Vision missions, by their nature, are likely to fail for valid reasons, but any that did succeed could revolutionize some aspect of NASA’s mission. A vigorous process of creating vision missions, giving them a fair chance to develop, then either promoting them to concept mission or culling them out will stimulate the kind of thinking that could move NASA ahead by leaps.

Vision missions, by their nature, are likely to fail for valid reasons, but any that did succeed could revolutionize some aspect of NASA’s mission.

The kind of revolutionary ideas that become the basis of vision missions would grow from basic research or exploratory developments that envision possibilities with no more mission justification than a vivid imagination provides. This kind of research activity should be supported patiently, but not indefinitely. Its success would be judged by its ability to attract a vision, concept, or operational mission sponsor. A revolving portfolio of leading edge research and emerging technology would ensure that fresh ideas had their chance at developing into something that would someday support NASA’s operations.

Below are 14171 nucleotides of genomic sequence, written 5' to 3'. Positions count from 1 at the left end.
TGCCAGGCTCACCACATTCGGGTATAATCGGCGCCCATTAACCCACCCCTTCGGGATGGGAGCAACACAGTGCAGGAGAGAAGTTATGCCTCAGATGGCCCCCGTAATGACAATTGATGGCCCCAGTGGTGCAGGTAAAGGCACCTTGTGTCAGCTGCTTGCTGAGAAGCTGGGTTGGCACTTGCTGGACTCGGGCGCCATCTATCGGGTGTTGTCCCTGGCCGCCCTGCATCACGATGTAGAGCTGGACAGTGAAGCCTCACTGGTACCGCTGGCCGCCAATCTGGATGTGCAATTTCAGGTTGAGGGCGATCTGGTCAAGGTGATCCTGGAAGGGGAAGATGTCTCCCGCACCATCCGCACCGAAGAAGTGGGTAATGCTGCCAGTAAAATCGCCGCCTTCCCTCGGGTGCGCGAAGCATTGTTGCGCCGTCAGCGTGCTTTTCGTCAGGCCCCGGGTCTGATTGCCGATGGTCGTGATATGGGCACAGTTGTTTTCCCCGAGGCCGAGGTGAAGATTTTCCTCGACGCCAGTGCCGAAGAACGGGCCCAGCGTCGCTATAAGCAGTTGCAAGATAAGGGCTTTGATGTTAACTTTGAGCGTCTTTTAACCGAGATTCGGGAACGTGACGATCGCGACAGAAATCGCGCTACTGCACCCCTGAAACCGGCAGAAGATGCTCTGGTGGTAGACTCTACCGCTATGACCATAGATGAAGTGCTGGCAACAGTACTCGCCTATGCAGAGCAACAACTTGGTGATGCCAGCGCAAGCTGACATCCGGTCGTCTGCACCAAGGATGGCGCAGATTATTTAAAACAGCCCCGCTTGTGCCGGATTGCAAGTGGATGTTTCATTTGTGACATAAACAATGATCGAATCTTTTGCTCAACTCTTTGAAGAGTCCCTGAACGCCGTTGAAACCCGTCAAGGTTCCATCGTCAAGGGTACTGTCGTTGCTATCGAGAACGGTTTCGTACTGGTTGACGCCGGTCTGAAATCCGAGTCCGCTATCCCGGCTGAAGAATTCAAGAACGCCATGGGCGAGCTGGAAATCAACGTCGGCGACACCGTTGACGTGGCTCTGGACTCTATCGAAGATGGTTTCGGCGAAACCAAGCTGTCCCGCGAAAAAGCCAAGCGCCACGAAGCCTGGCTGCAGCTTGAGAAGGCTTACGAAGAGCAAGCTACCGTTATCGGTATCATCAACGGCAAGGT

Pipeline to beyond

President Obama’s open-ended challenge to NASA deserves an open ended response. The most important product that could come from this period in NASA’s history would be a programmatic pipeline that encourages and incorporates new technology.

The near end of the pipeline would be NASA’s operational missions. These missions might include scars for new technology to allow them to improve their capabilities even while they’re in operation, as Hubble has done. This would also help new technologies gain flight heritage for future missions. Immediately behind them, a few full-scale development programs would be preparing to begin operation within seven years. These would be selected from a handful of concept missions that are maturing technology focused 7–15 years in the future. One source of concept missions would be a pool of vision missions that explore technologies with the potential to revolutionize some capability 15–20 year in the future. At the origin of the pipeline, basic research and exploratory development would stimulate a steady supply of fresh ideas.

This pipeline would bring NASA’s research and engineering subcultures together in a process to push and pull ideas through their maturation to become new space realities. It allows both the steady evolution and the occasional revolution of capabilities to move humanity onwards in space, reaching ever further.